Picking up where my last post left off, after discovering that I had what I think can only be described as a bucket load of food and drink intolerances, I was to embark on a 3 month elimination journey to discover which of them actually had a noticeable effect on me.
After deciding to cut out all 17 items at once I was faced with the tricky challenge of overhauling my entire diet. I started with breakfast which was relatively easy as it basically involved buying gluten-free and dairy-free alternatives to what I would normally eat. However, lunch and dinner were certainly more tricky, particularly as I live at home so I would be eating with my family in the evenings. I was also a culprit of not being prepared and just buying a sandwich or ready meal for lunch at work, but as no easily available food really fit my new diet, I came to terms with the fact that I was going to have to be more prepared and either get up earlier or meal prep the night before.
The first week was a success, I think partly because the novelty hadn’t worn off yet, but then I went up to London to visit and go out with two of my best friends who I hadn’t seen in a few months and it alllll went to pot.
I stuck to my restrictions before we went out, but when we left my friends flat everything changed… I drank beer (that tends to be my go-to when I’m out), ate a large amount crisps and fried chicken before going to bed and the following morning in my hungover hanger, ate a gluten-full breakfast. This was initially satisfying, but then, surprise surprise, just made me feel worse… After going home bloated, tired and hungover, I got back on track and realised that I was going to have to figure out how I was going to handle situations like this in the future that didn’t involve being a hermit and that it might involve a bit more preparation and foresight that I wasn’t used to.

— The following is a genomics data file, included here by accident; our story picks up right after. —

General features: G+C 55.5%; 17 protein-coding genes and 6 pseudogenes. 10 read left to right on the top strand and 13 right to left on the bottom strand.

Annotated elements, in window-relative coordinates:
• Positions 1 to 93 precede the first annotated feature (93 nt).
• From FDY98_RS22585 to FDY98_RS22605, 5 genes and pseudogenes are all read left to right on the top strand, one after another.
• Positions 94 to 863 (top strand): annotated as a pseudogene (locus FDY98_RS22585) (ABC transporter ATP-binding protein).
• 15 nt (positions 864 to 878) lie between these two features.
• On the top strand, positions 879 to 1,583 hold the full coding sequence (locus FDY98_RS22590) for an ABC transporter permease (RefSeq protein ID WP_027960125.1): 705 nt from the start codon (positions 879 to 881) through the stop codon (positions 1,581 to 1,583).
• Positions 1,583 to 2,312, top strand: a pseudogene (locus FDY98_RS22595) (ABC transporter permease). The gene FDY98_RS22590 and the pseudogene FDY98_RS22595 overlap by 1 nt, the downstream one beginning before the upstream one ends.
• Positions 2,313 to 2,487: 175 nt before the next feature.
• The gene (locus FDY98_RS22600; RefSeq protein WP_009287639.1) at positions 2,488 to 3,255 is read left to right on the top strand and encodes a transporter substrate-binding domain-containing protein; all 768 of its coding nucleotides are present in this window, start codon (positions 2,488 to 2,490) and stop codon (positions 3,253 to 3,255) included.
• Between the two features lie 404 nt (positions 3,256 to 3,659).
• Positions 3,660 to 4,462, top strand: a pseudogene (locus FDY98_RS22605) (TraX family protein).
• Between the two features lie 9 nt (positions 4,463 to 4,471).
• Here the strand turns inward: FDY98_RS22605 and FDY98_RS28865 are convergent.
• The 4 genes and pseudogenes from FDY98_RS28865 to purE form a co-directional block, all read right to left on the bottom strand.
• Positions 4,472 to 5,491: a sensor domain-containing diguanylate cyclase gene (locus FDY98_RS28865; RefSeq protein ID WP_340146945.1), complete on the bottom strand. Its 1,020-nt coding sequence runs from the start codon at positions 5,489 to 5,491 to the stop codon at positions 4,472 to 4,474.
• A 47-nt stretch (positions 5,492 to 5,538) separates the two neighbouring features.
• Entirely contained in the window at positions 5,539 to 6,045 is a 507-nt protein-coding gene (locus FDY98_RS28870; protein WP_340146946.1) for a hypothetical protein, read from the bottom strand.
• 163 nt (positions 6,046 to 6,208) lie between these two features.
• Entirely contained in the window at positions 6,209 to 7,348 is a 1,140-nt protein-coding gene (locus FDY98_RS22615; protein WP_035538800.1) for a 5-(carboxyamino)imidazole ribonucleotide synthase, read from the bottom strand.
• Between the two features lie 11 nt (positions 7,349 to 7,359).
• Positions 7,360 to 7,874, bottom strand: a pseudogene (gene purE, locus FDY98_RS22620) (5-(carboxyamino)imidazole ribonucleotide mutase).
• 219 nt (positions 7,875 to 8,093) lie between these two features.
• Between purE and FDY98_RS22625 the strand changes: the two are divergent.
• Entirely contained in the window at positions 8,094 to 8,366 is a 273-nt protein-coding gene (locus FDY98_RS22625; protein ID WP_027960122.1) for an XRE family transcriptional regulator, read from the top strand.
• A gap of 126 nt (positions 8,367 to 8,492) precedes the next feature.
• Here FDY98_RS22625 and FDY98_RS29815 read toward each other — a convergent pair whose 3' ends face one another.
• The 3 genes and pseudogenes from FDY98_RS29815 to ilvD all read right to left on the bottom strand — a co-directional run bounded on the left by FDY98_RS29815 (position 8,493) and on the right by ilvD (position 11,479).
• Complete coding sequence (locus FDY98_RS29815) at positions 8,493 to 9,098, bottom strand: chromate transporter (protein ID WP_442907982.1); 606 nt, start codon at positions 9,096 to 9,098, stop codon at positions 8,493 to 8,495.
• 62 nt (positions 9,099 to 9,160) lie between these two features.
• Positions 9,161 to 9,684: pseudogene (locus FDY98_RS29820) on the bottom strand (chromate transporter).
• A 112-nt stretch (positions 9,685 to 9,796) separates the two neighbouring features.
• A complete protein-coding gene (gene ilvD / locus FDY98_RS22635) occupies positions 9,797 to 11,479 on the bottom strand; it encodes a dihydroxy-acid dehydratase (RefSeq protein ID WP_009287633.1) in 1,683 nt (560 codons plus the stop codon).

Aside from a few (usually hunger driven) slip-ups, the next month and a half went pretty smoothly. I get bored eating the same food over and over again so that forced me to discover new recipes and because I had to think about what I was going to eat, I ended up being healthier in general, which was definitely a positive. Sometimes I did just want to have a meal with my family and not inconvenience them by having to alter my portion or make something completely different, which was frustrating. In spite of this they were as accommodating as possible and were willing to try some of my new (not always successful) concoctions.
The reason I didn’t give in when I was frustrated or made a mistake was because even after only a few weeks I was noticing significant changes. My eczema had decreased, my nose was mostly unblocked and I wasn’t feeling so sluggish after meals. To me this said that something I was eating before had obviously been causing these issues and it was worth continuing with the process.
Well, this is getting a little more long winded than I anticipated (god I can ramble on), so I’ll explain about my holiday experience and how the elimination process ended in a separate post. For now, I hope some of you who may have had similar experiences feel some sort of comradery with me and those of you who can eat whatever you like appreciate it a little more! Lucky b******s.
Until next time,
restricted diet girl
(It started as a joke but I kind of like that sign off….)
“Seize the moment. Remember all those women on the ‘Titanic’ who waved off the dessert cart” – Erma Bombeck